That’s where that fine balance comes in of knowing when to push and ask for more and knowing when to take a step back and let them work it out on their own. If things are going poorly you’ve gotta be the first one to step up and say “alright, this is what we’re gonna do, this is how we’re gonna do it, let’s go…” and then once you’ve spent a few minutes on that, back off and let them focus on just feeling the boat and committing those changes to memory. A tendency with coxswains (myself included for sure) is to want to tackle every problem immediately or to just go radio silent and address nothing but if you are focused and you understand the stroke and how each movement feeds into another, it’s really easy to break things down into smaller parts that you can then use to get practice back on track.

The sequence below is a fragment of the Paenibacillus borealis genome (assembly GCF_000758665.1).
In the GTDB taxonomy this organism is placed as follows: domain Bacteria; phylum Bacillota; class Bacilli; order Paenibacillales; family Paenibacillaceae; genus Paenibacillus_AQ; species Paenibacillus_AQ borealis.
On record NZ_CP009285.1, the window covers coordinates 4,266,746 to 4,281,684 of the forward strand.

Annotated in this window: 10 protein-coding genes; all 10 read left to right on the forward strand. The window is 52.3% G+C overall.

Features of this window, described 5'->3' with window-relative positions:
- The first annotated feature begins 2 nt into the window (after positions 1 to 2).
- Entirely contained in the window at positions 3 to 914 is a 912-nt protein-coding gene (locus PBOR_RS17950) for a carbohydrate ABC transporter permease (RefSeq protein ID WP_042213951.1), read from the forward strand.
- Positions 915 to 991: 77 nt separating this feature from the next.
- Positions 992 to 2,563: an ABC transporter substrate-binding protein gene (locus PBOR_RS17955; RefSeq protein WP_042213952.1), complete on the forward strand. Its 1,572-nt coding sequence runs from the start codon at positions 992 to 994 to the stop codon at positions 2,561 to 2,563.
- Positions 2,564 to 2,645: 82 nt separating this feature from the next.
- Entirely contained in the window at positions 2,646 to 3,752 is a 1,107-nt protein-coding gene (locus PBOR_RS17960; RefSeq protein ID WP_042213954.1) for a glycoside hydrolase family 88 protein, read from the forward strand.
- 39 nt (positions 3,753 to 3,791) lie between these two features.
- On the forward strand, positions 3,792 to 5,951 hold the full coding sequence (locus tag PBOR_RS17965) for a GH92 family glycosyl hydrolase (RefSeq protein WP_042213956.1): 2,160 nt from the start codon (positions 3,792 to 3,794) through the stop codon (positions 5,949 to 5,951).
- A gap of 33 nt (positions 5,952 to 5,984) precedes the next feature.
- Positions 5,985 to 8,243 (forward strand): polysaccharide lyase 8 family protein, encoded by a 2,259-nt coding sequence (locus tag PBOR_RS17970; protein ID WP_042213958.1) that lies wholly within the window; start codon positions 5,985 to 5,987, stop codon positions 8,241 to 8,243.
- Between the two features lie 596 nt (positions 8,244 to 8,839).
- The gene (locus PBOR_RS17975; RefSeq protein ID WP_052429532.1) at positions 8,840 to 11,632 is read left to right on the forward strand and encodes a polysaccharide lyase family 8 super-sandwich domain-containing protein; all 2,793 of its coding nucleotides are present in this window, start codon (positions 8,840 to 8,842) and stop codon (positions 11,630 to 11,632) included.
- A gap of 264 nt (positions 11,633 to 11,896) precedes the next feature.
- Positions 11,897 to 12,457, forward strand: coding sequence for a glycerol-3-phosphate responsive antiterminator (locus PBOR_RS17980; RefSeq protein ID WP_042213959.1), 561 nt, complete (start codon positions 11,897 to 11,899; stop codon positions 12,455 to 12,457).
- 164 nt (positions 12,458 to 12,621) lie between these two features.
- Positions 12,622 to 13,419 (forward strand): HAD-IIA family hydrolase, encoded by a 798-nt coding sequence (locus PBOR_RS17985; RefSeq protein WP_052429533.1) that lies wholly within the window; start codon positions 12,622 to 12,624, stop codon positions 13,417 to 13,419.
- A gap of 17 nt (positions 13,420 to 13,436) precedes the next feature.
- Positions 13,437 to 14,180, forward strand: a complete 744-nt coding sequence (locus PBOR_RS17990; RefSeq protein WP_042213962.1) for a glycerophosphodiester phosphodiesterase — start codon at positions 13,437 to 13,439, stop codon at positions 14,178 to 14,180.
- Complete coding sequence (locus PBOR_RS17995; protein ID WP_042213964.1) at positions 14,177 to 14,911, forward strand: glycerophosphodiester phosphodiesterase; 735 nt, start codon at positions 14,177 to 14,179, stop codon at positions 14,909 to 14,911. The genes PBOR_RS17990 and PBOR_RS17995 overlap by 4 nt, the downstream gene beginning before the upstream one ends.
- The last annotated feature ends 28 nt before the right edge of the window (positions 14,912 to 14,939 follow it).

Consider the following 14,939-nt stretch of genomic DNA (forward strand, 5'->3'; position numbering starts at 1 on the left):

Something to keep in mind too is that everything I listed above isn’t going to work 100% of the time. There will be days where nothing you try works and that’s OK as long as you’ve actually made the effort to find a solution. If you just sit back and do nothing then you’ve failed in your responsibility as the coxswain but if you’re actively trying different things and are finding that none of them are clicking, you’ve gotta keep an Edison-esque mindset about it and accept that you didn’t fail, you just found 10,000 ways that didn’t work. Those 10,000 ways that didn’t work are just as important to know as the one way you find that does work so spend some time post-practice reviewing what you did, what you tried, what wasn’t working, etc. and then … move on. You’ve now got a ton of info on hand for what to do and what not to do so just let it go and commit to doing something different tomorrow.